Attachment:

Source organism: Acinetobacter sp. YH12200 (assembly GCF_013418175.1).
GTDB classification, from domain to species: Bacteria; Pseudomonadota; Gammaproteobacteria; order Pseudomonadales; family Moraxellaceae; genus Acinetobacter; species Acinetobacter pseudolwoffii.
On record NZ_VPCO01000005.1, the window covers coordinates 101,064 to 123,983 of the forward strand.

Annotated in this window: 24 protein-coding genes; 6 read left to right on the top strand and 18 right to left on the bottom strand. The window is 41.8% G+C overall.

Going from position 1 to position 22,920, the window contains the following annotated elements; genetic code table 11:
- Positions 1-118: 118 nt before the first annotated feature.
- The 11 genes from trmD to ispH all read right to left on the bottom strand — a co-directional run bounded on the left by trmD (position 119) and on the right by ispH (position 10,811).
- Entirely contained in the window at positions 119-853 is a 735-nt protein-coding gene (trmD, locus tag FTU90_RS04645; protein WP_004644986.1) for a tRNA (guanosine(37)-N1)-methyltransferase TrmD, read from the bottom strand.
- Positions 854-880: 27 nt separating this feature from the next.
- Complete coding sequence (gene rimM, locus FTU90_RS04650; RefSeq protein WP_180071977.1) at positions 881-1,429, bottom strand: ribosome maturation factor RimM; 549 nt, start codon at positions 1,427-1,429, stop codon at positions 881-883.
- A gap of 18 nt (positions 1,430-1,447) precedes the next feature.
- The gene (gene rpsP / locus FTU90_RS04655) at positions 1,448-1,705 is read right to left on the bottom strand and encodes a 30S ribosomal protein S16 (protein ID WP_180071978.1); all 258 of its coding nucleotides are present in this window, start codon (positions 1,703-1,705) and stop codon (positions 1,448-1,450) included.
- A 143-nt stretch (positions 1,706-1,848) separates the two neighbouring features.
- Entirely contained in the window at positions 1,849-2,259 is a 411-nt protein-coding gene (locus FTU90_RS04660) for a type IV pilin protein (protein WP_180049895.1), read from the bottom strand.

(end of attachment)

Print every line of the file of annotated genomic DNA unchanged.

Source organism: Acinetobacter sp. YH12200 (assembly GCF_013418175.1).
GTDB classification, from domain to species: Bacteria; Pseudomonadota; Gammaproteobacteria; order Pseudomonadales; family Moraxellaceae; genus Acinetobacter; species Acinetobacter pseudolwoffii.
On record NZ_VPCO01000005.1, the window covers coordinates 101,064 to 123,983 of the forward strand.

Annotated in this window: 24 protein-coding genes; 6 read left to right on the top strand and 18 right to left on the bottom strand. The window is 41.8% G+C overall.

Going from position 1 to position 22,920, the window contains the following annotated elements; genetic code table 11:
- Positions 1-118: 118 nt before the first annotated feature.
- The 11 genes from trmD to ispH all read right to left on the bottom strand — a co-directional run bounded on the left by trmD (position 119) and on the right by ispH (position 10,811).
- Entirely contained in the window at positions 119-853 is a 735-nt protein-coding gene (trmD, locus tag FTU90_RS04645; protein WP_004644986.1) for a tRNA (guanosine(37)-N1)-methyltransferase TrmD, read from the bottom strand.
- Positions 854-880: 27 nt separating this feature from the next.
- Complete coding sequence (gene rimM, locus FTU90_RS04650; RefSeq protein WP_180071977.1) at positions 881-1,429, bottom strand: ribosome maturation factor RimM; 549 nt, start codon at positions 1,427-1,429, stop codon at positions 881-883.
- A gap of 18 nt (positions 1,430-1,447) precedes the next feature.
- The gene (gene rpsP / locus FTU90_RS04655) at positions 1,448-1,705 is read right to left on the bottom strand and encodes a 30S ribosomal protein S16 (protein ID WP_180071978.1); all 258 of its coding nucleotides are present in this window, start codon (positions 1,703-1,705) and stop codon (positions 1,448-1,450) included.
- A 143-nt stretch (positions 1,706-1,848) separates the two neighbouring features.
- Entirely contained in the window at positions 1,849-2,259 is a 411-nt protein-coding gene (locus FTU90_RS04660) for a type IV pilin protein (protein WP_180049895.1), read from the bottom strand.